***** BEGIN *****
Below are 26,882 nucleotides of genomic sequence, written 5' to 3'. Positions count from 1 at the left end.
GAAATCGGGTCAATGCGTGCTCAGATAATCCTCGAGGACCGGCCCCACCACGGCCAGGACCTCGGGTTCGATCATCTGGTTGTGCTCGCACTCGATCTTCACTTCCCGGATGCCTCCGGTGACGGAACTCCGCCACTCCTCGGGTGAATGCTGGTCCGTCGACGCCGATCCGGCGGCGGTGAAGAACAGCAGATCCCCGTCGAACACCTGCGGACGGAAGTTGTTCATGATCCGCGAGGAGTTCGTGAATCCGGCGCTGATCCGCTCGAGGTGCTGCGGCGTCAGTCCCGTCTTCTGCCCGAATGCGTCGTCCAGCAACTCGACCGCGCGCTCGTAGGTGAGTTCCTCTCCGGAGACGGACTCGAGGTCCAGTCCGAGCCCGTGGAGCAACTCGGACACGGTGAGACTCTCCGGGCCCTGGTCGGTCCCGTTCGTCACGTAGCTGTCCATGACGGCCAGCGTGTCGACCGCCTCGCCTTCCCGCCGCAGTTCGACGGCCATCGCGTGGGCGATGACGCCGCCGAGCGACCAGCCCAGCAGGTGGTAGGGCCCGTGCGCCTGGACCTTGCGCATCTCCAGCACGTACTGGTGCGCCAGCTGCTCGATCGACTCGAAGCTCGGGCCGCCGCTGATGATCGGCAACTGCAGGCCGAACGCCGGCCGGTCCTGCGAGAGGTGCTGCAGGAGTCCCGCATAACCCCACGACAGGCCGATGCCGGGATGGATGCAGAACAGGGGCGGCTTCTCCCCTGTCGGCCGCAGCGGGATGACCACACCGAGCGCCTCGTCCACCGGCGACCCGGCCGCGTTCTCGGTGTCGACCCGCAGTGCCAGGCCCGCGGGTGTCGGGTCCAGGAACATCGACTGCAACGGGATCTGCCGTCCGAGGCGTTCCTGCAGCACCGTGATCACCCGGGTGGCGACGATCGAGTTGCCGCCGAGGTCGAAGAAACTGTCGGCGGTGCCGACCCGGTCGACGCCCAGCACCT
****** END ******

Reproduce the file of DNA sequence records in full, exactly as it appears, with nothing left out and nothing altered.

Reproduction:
Below are 26,882 nucleotides of genomic sequence, written 5' to 3'. Positions count from 1 at the left end.
GAAATCGGGTCAATGCGTGCTCAGATAATCCTCGAGGACCGGCCCCACCACGGCCAGGACCTCGGGTTCGATCATCTGGTTGTGCTCGCACTCGATCTTCACTTCCCGGATGCCTCCGGTGACGGAACTCCGCCACTCCTCGGGTGAATGCTGGTCCGTCGACGCCGATCCGGCGGCGGTGAAGAACAGCAGATCCCCGTCGAACACCTGCGGACGGAAGTTGTTCATGATCCGCGAGGAGTTCGTGAATCCGGCGCTGATCCGCTCGAGGTGCTGCGGCGTCAGTCCCGTCTTCTGCCCGAATGCGTCGTCCAGCAACTCGACCGCGCGCTCGTAGGTGAGTTCCTCTCCGGAGACGGACTCGAGGTCCAGTCCGAGCCCGTGGAGCAACTCGGACACGGTGAGACTCTCCGGGCCCTGGTCGGTCCCGTTCGTCACGTAGCTGTCCATGACGGCCAGCGTGTCGACCGCCTCGCCTTCCCGCCGCAGTTCGACGGCCATCGCGTGGGCGATGACGCCGCCGAGCGACCAGCCCAGCAGGTGGTAGGGCCCGTGCGCCTGGACCTTGCGCATCTCCAGCACGTACTGGTGCGCCAGCTGCTCGATCGACTCGAAGCTCGGGCCGCCGCTGATGATCGGCAACTGCAGGCCGAACGCCGGCCGGTCCTGCGAGAGGTGCTGCAGGAGTCCCGCATAACCCCACGACAGGCCGATGCCGGGATGGATGCAGAACAGGGGCGGCTTCTCCCCTGTCGGCCGCAGCGGGATGACCACACCGAGCGCCTCGTCCACCGGCGACCCGGCCGCGTTCTCGGTGTCGACCCGCAGTGCCAGGCCCGCGGGTGTCGGGTCCAGGAACATCGACTGCAACGGGATCTGCCGTCCGAGGCGTTCCTGCAGCACCGTGATCACCCGGGTGGCGACGATCGAGTTGCCGCCGAGGTCGAAGAAACTGTCGGCGGTGCCGACCCGGTCGACGCCCAGCACCT